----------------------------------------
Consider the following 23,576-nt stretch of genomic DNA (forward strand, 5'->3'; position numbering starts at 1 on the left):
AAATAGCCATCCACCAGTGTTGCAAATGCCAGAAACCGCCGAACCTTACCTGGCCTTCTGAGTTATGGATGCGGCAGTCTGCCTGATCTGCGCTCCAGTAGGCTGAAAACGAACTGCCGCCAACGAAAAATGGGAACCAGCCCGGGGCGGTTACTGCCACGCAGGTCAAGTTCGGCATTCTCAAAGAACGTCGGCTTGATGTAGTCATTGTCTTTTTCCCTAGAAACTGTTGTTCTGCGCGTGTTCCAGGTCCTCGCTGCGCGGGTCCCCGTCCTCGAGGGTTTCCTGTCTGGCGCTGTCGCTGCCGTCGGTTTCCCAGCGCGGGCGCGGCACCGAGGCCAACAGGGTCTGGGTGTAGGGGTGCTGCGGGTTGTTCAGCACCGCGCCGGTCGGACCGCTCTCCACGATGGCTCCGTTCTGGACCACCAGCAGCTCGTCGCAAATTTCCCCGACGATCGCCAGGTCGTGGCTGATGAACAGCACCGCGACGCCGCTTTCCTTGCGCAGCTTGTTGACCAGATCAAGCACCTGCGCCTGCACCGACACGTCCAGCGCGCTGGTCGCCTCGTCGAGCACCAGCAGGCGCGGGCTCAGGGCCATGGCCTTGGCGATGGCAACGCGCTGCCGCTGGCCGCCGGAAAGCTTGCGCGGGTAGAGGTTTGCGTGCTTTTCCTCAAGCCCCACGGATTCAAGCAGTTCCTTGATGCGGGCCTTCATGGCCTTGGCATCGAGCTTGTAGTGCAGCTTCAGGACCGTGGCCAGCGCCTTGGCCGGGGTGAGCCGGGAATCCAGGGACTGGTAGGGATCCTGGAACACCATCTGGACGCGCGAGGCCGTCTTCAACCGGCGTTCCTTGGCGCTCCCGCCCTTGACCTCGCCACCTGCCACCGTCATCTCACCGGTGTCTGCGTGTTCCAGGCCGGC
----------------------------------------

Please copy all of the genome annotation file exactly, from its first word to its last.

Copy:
Consider the following 23,576-nt stretch of genomic DNA (forward strand, 5'->3'; position numbering starts at 1 on the left):
AAATAGCCATCCACCAGTGTTGCAAATGCCAGAAACCGCCGAACCTTACCTGGCCTTCTGAGTTATGGATGCGGCAGTCTGCCTGATCTGCGCTCCAGTAGGCTGAAAACGAACTGCCGCCAACGAAAAATGGGAACCAGCCCGGGGCGGTTACTGCCACGCAGGTCAAGTTCGGCATTCTCAAAGAACGTCGGCTTGATGTAGTCATTGTCTTTTTCCCTAGAAACTGTTGTTCTGCGCGTGTTCCAGGTCCTCGCTGCGCGGGTCCCCGTCCTCGAGGGTTTCCTGTCTGGCGCTGTCGCTGCCGTCGGTTTCCCAGCGCGGGCGCGGCACCGAGGCCAACAGGGTCTGGGTGTAGGGGTGCTGCGGGTTGTTCAGCACCGCGCCGGTCGGACCGCTCTCCACGATGGCTCCGTTCTGGACCACCAGCAGCTCGTCGCAAATTTCCCCGACGATCGCCAGGTCGTGGCTGATGAACAGCACCGCGACGCCGCTTTCCTTGCGCAGCTTGTTGACCAGATCAAGCACCTGCGCCTGCACCGACACGTCCAGCGCGCTGGTCGCCTCGTCGAGCACCAGCAGGCGCGGGCTCAGGGCCATGGCCTTGGCGATGGCAACGCGCTGCCGCTGGCCGCCGGAAAGCTTGCGCGGGTAGAGGTTTGCGTGCTTTTCCTCAAGCCCCACGGATTCAAGCAGTTCCTTGATGCGGGCCTTCATGGCCTTGGCATCGAGCTTGTAGTGCAGCTTCAGGACCGTGGCCAGCGCCTTGGCCGGGGTGAGCCGGGAATCCAGGGACTGGTAGGGATCCTGGAACACCATCTGGACGCGCGAGGCCGTCTTCAACCGGCGTTCCTTGGCGCTCCCGCCCTTGACCTCGCCACCTGCCACCGTCATCTCACCGGTGTCTGCGTGTTCCAGGCCGGC